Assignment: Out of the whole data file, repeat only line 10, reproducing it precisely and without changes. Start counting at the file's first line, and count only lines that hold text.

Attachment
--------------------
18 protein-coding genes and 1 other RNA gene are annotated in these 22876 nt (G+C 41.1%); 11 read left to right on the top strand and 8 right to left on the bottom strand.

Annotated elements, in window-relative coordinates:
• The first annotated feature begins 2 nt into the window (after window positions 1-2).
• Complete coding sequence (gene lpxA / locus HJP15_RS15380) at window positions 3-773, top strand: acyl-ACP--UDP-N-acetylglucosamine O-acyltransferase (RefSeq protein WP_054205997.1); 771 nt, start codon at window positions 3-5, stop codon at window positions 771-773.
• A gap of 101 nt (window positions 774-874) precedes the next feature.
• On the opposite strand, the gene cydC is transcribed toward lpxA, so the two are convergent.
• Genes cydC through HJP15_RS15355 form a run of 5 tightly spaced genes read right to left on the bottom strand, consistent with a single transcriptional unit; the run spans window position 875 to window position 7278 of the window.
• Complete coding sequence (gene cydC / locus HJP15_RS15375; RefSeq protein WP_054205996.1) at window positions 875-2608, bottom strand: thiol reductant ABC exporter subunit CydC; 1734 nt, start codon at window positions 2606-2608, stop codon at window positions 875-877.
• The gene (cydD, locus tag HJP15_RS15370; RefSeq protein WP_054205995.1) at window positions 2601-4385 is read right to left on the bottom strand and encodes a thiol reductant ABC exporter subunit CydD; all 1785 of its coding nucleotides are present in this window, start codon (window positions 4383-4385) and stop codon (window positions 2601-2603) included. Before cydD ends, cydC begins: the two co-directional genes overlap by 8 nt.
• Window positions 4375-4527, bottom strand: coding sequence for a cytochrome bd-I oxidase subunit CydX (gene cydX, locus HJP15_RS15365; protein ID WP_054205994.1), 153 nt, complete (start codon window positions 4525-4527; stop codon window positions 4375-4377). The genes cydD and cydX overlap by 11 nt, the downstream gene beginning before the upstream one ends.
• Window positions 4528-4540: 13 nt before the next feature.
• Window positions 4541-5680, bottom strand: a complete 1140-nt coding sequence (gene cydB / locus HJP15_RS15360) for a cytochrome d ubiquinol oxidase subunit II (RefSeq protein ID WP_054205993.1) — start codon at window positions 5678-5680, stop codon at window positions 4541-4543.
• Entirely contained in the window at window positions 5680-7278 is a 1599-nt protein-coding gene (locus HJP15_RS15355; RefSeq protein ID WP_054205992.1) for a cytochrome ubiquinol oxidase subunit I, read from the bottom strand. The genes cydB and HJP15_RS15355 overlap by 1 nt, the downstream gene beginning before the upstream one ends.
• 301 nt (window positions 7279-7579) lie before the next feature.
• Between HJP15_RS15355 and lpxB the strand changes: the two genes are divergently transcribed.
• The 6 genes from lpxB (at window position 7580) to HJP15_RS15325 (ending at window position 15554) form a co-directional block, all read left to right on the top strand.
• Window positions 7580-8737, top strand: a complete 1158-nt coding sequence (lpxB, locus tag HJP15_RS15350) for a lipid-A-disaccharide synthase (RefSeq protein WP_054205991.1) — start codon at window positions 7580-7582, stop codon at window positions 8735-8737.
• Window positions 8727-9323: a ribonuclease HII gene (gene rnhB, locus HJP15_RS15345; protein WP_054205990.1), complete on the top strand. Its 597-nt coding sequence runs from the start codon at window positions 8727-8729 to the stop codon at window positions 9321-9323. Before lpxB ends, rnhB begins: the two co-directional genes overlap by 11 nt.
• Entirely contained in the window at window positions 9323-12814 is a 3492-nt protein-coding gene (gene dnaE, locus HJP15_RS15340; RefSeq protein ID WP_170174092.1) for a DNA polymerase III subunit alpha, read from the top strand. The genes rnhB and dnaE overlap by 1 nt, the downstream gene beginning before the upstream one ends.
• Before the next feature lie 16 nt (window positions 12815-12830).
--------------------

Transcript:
• Window positions 4375-4527, bottom strand: coding sequence for a cytochrome bd-I oxidase subunit CydX (gene cydX, locus HJP15_RS15365; protein ID WP_054205994.1), 153 nt, complete (start codon window positions 4525-4527; stop codon window positions 4375-4377). The genes cydD and cydX overlap by 11 nt, the downstream gene beginning before the upstream one ends.